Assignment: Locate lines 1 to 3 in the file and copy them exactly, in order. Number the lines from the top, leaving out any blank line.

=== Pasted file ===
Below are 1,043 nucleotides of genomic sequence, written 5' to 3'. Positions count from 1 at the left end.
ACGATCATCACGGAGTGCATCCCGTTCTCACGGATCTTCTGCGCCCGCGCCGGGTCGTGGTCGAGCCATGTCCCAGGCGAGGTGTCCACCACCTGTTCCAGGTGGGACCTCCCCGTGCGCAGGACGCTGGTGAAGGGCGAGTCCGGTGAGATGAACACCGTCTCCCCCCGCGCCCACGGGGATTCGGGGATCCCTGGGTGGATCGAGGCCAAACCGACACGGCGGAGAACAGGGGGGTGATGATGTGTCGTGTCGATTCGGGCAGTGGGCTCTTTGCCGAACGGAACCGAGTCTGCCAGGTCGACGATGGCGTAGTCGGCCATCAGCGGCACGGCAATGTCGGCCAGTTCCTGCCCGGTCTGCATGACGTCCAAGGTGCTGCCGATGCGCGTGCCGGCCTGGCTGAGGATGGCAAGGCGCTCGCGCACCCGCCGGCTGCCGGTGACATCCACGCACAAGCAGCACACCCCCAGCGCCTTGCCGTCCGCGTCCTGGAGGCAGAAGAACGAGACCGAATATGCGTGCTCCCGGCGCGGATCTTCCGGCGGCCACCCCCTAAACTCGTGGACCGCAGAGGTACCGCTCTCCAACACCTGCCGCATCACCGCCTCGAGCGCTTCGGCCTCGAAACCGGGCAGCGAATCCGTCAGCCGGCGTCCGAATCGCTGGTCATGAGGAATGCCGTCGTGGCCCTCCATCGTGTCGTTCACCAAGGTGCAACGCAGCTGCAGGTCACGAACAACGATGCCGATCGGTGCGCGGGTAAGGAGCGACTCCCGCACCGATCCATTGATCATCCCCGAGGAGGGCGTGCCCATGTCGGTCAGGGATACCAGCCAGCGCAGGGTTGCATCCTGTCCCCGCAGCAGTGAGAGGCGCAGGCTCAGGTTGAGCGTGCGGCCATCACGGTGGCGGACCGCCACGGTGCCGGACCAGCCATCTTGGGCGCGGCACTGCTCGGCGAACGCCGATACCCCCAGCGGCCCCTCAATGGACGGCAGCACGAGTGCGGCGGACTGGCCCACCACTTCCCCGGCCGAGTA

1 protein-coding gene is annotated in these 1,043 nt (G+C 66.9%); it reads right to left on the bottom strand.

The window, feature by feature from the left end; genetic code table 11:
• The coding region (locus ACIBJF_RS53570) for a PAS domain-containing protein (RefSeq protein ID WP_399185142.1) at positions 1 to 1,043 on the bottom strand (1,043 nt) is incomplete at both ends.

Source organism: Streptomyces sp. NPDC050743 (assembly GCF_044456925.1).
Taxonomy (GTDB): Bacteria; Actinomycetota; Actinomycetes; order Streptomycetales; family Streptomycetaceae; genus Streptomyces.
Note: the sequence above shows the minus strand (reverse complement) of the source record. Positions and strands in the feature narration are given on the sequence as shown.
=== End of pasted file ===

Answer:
Below are 1,043 nucleotides of genomic sequence, written 5' to 3'. Positions count from 1 at the left end.
ACGATCATCACGGAGTGCATCCCGTTCTCACGGATCTTCTGCGCCCGCGCCGGGTCGTGGTCGAGCCATGTCCCAGGCGAGGTGTCCACCACCTGTTCCAGGTGGGACCTCCCCGTGCGCAGGACGCTGGTGAAGGGCGAGTCCGGTGAGATGAACACCGTCTCCCCCCGCGCCCACGGGGATTCGGGGATCCCTGGGTGGATCGAGGCCAAACCGACACGGCGGAGAACAGGGGGGTGATGATGTGTCGTGTCGATTCGGGCAGTGGGCTCTTTGCCGAACGGAACCGAGTCTGCCAGGTCGACGATGGCGTAGTCGGCCATCAGCGGCACGGCAATGTCGGCCAGTTCCTGCCCGGTCTGCATGACGTCCAAGGTGCTGCCGATGCGCGTGCCGGCCTGGCTGAGGATGGCAAGGCGCTCGCGCACCCGCCGGCTGCCGGTGACATCCACGCACAAGCAGCACACCCCCAGCGCCTTGCCGTCCGCGTCCTGGAGGCAGAAGAACGAGACCGAATATGCGTGCTCCCGGCGCGGATCTTCCGGCGGCCACCCCCTAAACTCGTGGACCGCAGAGGTACCGCTCTCCAACACCTGCCGCATCACCGCCTCGAGCGCTTCGGCCTCGAAACCGGGCAGCGAATCCGTCAGCCGGCGTCCGAATCGCTGGTCATGAGGAATGCCGTCGTGGCCCTCCATCGTGTCGTTCACCAAGGTGCAACGCAGCTGCAGGTCACGAACAACGATGCCGATCGGTGCGCGGGTAAGGAGCGACTCCCGCACCGATCCATTGATCATCCCCGAGGAGGGCGTGCCCATGTCGGTCAGGGATACCAGCCAGCGCAGGGTTGCATCCTGTCCCCGCAGCAGTGAGAGGCGCAGGCTCAGGTTGAGCGTGCGGCCATCACGGTGGCGGACCGCCACGGTGCCGGACCAGCCATCTTGGGCGCGGCACTGCTCGGCGAACGCCGATACCCCCAGCGGCCCCTCAATGGACGGCAGCACGAGTGCGGCGGACTGGCCCACCACTTCCCCGGCCGAGTA

1 protein-coding gene is annotated in these 1,043 nt (G+C 66.9%); it reads right to left on the bottom strand.